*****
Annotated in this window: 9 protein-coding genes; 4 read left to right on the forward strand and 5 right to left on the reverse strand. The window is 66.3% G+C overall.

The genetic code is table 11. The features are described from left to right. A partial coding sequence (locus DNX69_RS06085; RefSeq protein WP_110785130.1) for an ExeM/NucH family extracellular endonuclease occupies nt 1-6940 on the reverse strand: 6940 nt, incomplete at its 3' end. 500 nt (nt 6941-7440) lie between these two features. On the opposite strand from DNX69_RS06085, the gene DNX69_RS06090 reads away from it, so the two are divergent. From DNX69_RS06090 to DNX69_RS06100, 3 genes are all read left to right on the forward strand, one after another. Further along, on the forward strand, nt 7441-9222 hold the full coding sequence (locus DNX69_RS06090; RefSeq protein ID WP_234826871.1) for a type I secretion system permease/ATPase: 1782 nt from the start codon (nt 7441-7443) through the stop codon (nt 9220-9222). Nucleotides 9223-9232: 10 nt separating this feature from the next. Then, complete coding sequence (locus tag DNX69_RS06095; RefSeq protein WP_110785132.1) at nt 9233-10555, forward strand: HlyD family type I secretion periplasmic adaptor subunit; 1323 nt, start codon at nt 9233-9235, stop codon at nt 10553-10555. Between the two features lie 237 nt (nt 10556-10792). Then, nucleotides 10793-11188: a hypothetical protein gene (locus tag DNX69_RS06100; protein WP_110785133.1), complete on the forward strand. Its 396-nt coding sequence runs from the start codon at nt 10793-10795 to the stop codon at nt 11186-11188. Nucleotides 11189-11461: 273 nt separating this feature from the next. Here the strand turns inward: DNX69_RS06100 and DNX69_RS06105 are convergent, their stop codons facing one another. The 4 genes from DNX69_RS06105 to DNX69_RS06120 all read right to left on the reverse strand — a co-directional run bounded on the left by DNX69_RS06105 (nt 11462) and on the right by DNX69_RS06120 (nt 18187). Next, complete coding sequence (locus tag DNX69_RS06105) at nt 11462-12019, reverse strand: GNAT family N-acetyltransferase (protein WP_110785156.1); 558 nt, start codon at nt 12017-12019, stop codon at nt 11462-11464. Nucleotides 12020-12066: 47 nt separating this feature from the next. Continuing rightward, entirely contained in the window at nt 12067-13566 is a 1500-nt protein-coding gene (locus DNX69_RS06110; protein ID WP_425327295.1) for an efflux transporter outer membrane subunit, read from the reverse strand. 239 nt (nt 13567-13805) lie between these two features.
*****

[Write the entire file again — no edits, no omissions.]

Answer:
Annotated in this window: 9 protein-coding genes; 4 read left to right on the forward strand and 5 right to left on the reverse strand. The window is 66.3% G+C overall.

The genetic code is table 11. The features are described from left to right. A partial coding sequence (locus DNX69_RS06085; RefSeq protein WP_110785130.1) for an ExeM/NucH family extracellular endonuclease occupies nt 1-6940 on the reverse strand: 6940 nt, incomplete at its 3' end. 500 nt (nt 6941-7440) lie between these two features. On the opposite strand from DNX69_RS06085, the gene DNX69_RS06090 reads away from it, so the two are divergent. From DNX69_RS06090 to DNX69_RS06100, 3 genes are all read left to right on the forward strand, one after another. Further along, on the forward strand, nt 7441-9222 hold the full coding sequence (locus DNX69_RS06090; RefSeq protein ID WP_234826871.1) for a type I secretion system permease/ATPase: 1782 nt from the start codon (nt 7441-7443) through the stop codon (nt 9220-9222). Nucleotides 9223-9232: 10 nt separating this feature from the next. Then, complete coding sequence (locus tag DNX69_RS06095; RefSeq protein WP_110785132.1) at nt 9233-10555, forward strand: HlyD family type I secretion periplasmic adaptor subunit; 1323 nt, start codon at nt 9233-9235, stop codon at nt 10553-10555. Between the two features lie 237 nt (nt 10556-10792). Then, nucleotides 10793-11188: a hypothetical protein gene (locus tag DNX69_RS06100; protein WP_110785133.1), complete on the forward strand. Its 396-nt coding sequence runs from the start codon at nt 10793-10795 to the stop codon at nt 11186-11188. Nucleotides 11189-11461: 273 nt separating this feature from the next. Here the strand turns inward: DNX69_RS06100 and DNX69_RS06105 are convergent, their stop codons facing one another. The 4 genes from DNX69_RS06105 to DNX69_RS06120 all read right to left on the reverse strand — a co-directional run bounded on the left by DNX69_RS06105 (nt 11462) and on the right by DNX69_RS06120 (nt 18187). Next, complete coding sequence (locus tag DNX69_RS06105) at nt 11462-12019, reverse strand: GNAT family N-acetyltransferase (protein WP_110785156.1); 558 nt, start codon at nt 12017-12019, stop codon at nt 11462-11464. Nucleotides 12020-12066: 47 nt separating this feature from the next. Continuing rightward, entirely contained in the window at nt 12067-13566 is a 1500-nt protein-coding gene (locus DNX69_RS06110; protein ID WP_425327295.1) for an efflux transporter outer membrane subunit, read from the reverse strand. 239 nt (nt 13567-13805) lie between these two features.